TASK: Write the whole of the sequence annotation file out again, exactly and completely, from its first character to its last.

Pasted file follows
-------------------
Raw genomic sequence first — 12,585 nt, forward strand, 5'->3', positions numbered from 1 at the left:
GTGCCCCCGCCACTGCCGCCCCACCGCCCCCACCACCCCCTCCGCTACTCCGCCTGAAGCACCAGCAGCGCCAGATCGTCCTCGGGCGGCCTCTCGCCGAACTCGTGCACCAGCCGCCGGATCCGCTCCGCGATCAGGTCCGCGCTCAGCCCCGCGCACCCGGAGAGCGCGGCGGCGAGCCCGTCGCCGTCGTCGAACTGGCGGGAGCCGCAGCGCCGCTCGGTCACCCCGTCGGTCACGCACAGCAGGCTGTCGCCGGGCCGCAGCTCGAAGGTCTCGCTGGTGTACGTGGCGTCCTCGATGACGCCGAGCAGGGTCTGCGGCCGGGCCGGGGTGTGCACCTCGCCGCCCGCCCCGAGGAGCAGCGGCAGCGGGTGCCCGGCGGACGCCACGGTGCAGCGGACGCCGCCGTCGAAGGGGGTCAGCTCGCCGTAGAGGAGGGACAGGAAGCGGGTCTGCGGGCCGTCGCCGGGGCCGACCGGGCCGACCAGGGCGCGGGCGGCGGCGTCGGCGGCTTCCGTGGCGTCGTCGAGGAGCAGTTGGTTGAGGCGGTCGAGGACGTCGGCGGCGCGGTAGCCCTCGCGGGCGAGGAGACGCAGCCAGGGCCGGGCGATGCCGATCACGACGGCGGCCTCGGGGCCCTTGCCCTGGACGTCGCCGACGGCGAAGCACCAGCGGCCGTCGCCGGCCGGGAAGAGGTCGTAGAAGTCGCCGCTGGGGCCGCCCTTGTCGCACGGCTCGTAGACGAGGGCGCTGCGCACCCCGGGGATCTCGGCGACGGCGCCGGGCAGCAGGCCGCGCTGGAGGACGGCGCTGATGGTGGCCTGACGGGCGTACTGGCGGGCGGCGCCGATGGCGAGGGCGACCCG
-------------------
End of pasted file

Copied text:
Raw genomic sequence first — 12,585 nt, forward strand, 5'->3', positions numbered from 1 at the left:
GTGCCCCCGCCACTGCCGCCCCACCGCCCCCACCACCCCCTCCGCTACTCCGCCTGAAGCACCAGCAGCGCCAGATCGTCCTCGGGCGGCCTCTCGCCGAACTCGTGCACCAGCCGCCGGATCCGCTCCGCGATCAGGTCCGCGCTCAGCCCCGCGCACCCGGAGAGCGCGGCGGCGAGCCCGTCGCCGTCGTCGAACTGGCGGGAGCCGCAGCGCCGCTCGGTCACCCCGTCGGTCACGCACAGCAGGCTGTCGCCGGGCCGCAGCTCGAAGGTCTCGCTGGTGTACGTGGCGTCCTCGATGACGCCGAGCAGGGTCTGCGGCCGGGCCGGGGTGTGCACCTCGCCGCCCGCCCCGAGGAGCAGCGGCAGCGGGTGCCCGGCGGACGCCACGGTGCAGCGGACGCCGCCGTCGAAGGGGGTCAGCTCGCCGTAGAGGAGGGACAGGAAGCGGGTCTGCGGGCCGTCGCCGGGGCCGACCGGGCCGACCAGGGCGCGGGCGGCGGCGTCGGCGGCTTCCGTGGCGTCGTCGAGGAGCAGTTGGTTGAGGCGGTCGAGGACGTCGGCGGCGCGGTAGCCCTCGCGGGCGAGGAGACGCAGCCAGGGCCGGGCGATGCCGATCACGACGGCGGCCTCGGGGCCCTTGCCCTGGACGTCGCCGACGGCGAAGCACCAGCGGCCGTCGCCGGCCGGGAAGAGGTCGTAGAAGTCGCCGCTGGGGCCGCCCTTGTCGCACGGCTCGTAGACGAGGGCGCTGCGCACCCCGGGGATCTCGGCGACGGCGCCGGGCAGCAGGCCGCGCTGGAGGACGGCGCTGATGGTGGCCTGACGGGCGTACTGGCGGGCGGCGCCGATGGCGAGGGCGACCCG